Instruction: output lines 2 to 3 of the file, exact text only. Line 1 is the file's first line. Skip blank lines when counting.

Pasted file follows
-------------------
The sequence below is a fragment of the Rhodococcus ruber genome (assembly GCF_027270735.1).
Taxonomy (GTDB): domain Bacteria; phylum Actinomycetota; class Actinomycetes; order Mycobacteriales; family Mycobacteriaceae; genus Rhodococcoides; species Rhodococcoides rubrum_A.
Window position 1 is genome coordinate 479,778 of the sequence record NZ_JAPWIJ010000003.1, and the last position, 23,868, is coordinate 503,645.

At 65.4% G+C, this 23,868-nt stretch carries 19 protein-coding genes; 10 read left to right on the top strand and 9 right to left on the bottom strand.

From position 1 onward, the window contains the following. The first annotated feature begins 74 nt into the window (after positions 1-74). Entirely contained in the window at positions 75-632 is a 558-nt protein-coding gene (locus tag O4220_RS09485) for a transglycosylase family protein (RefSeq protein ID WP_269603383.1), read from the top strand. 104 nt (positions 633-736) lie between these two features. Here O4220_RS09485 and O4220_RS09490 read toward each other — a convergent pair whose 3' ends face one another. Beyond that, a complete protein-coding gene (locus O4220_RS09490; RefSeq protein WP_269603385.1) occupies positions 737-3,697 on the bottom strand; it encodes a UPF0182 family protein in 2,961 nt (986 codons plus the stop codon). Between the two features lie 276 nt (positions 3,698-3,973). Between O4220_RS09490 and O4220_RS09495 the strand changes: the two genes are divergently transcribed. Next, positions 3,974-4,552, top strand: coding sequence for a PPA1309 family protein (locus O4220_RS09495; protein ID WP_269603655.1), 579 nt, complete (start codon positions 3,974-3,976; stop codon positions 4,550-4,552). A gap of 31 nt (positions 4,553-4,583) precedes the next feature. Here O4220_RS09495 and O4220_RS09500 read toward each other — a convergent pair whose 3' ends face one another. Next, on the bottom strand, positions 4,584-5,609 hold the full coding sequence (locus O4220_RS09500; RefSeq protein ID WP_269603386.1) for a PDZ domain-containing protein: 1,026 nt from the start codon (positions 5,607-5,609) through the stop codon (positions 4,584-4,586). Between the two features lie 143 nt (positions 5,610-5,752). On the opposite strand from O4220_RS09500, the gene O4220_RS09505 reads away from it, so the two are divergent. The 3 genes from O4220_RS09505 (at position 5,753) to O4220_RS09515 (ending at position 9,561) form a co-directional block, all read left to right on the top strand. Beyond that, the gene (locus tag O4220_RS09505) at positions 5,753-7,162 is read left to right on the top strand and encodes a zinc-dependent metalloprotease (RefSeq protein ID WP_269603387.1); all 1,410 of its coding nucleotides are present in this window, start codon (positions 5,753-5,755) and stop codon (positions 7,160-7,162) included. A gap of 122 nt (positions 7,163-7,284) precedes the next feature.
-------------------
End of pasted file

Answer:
Taxonomy (GTDB): domain Bacteria; phylum Actinomycetota; class Actinomycetes; order Mycobacteriales; family Mycobacteriaceae; genus Rhodococcoides; species Rhodococcoides rubrum_A.
Window position 1 is genome coordinate 479,778 of the sequence record NZ_JAPWIJ010000003.1, and the last position, 23,868, is coordinate 503,645.